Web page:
At the July 26 City Council meeting, the Open Space Amendment (a proposal to accelerate Asheville’s urban deforestation and pave over everything in sight) comes up for a hearing and vote. Your voice is needed to speak out against this harebrained proposal that Council is poised to pass.
This proposal to deregulate developers within city limits is dressed up with idealistic-sounding justifications like providing affordable housing, improving flooding and fighting sprawl. This gift basket of developer wish-list items would accomplish none of these goals, but it would make developers richer at our expense.
The proposal is not an affordable housing initiative. It deregulates housing developments of eight units or more and it includes an optional incentive for “affordable housing” developments. Developers are under no obligation to build “affordable” units; they just get to cut more trees and pave more space if they meet the proposal’s “affordable” criteria. The problem is that, at 80% area median income, the proposal’s definition of “affordability” would provide housing that isn’t affordable at all to those who need housing the most. And gentrification will continue to get worse as developers build the most expensive housing they can. That’s where the money is to be made.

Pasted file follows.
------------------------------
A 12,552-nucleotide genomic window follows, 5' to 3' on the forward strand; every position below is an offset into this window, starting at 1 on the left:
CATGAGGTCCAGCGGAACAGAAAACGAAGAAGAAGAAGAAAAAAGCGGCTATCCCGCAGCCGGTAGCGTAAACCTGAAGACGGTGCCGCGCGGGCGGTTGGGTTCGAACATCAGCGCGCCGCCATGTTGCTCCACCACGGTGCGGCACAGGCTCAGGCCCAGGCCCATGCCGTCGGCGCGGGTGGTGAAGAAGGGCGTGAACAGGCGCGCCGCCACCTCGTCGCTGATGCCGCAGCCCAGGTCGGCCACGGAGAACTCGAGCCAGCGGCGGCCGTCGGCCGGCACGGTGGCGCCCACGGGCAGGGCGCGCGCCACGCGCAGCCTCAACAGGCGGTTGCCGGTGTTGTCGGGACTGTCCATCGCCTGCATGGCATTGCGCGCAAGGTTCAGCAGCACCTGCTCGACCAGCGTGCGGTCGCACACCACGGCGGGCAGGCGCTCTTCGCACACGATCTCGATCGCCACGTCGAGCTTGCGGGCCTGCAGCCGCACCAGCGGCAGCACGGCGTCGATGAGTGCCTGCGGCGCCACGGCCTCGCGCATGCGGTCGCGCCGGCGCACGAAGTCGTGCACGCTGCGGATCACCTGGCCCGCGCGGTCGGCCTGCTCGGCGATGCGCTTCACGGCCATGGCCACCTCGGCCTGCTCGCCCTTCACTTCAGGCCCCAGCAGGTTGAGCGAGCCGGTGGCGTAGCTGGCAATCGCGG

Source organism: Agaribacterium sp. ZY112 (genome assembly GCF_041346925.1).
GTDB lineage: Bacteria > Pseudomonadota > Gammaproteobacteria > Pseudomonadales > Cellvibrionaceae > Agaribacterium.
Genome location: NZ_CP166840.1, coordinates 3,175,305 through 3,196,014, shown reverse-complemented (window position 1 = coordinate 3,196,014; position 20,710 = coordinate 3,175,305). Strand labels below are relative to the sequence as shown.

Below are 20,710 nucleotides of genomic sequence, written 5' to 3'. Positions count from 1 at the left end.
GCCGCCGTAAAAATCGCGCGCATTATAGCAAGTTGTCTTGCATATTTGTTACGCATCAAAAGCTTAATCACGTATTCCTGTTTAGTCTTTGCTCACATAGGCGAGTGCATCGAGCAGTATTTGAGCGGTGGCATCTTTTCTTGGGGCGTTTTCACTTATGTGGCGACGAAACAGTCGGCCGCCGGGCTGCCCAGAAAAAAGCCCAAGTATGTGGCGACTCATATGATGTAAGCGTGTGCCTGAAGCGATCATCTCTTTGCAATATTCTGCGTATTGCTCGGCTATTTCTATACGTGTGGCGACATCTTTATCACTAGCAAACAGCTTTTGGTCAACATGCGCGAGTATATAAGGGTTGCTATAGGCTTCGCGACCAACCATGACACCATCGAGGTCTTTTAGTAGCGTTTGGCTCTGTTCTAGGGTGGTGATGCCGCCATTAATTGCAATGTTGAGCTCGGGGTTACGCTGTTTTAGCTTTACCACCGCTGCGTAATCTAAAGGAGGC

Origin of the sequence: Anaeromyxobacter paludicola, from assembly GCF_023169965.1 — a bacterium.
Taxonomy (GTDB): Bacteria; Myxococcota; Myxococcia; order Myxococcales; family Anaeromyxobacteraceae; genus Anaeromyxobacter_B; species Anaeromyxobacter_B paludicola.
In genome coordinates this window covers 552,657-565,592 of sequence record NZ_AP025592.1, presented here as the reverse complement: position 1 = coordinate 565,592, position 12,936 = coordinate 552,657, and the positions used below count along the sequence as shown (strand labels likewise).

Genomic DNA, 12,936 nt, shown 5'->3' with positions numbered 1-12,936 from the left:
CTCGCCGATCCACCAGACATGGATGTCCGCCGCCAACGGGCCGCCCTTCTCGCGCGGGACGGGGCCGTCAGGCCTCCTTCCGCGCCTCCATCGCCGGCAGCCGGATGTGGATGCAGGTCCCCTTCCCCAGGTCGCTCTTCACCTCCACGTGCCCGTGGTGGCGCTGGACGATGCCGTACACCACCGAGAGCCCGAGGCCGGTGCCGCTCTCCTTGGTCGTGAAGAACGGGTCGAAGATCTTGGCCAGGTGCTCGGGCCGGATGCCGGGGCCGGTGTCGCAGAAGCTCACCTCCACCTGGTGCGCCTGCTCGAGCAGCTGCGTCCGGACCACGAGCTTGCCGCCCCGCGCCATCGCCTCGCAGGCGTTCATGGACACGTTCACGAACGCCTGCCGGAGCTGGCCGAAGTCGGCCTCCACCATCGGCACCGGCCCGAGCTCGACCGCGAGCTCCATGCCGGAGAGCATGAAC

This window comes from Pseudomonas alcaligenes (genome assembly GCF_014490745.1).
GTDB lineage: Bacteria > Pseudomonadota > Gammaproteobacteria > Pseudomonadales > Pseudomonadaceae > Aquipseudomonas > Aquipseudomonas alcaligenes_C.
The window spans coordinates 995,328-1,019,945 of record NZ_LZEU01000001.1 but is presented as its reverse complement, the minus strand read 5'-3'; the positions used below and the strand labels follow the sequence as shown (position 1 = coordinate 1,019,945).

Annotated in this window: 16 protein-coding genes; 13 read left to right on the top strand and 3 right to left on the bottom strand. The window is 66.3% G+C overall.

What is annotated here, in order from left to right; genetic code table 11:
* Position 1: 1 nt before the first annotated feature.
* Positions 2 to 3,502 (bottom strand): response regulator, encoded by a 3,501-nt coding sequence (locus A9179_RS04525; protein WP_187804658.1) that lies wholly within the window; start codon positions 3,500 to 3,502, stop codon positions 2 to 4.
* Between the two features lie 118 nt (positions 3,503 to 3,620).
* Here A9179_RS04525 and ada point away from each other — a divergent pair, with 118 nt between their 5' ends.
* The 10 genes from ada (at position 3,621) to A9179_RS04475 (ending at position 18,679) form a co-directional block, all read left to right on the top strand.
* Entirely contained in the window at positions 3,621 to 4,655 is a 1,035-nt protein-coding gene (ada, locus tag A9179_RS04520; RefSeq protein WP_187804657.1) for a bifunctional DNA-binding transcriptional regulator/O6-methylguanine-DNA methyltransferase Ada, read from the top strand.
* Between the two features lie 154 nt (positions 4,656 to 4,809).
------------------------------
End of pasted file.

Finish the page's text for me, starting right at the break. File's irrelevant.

Similarly, there is an incentive for enhanced stormwater controls in the proposal. This is also optional for developers who choose to take the incentive. But by deregulating development across the board and lifting open-space requirements, this proposal would ensure that flooding gets much worse in Asheville as more and more of our urban forest falls to pavement and rain has nowhere to go.
The third justification used for this proposal is the claim that by building up in the city, developers will stop building out into the county. The obvious con behind this argument is that the city can’t regulate development in the county, and developers are crawling all over Asheville and the county with an appetite to doze and pave everything in sight. It’s too lucrative for them to resist building anywhere they can get away with it around here.
The final argument used to defend this proposal is that we need to make space for newcomers, even if it degrades the quality of life for existing residents and relegates the Asheville we fell in love with to a distant memory. This is an election year with the mayor and several Council members running for reelection. What better election year issue could we ask for than one that pits the interests of developers and people who don’t vote, pay taxes or live here against the quality of life of existing voters, taxpayers and residents? Let’s show up on July 26, speak out and pay attention to whose interests our mayor and Council members are looking out for. If you can’t show up in person, you can write all Council members at AshevilleNCCouncil@ashevillenc.gov.
— Perrin de Jong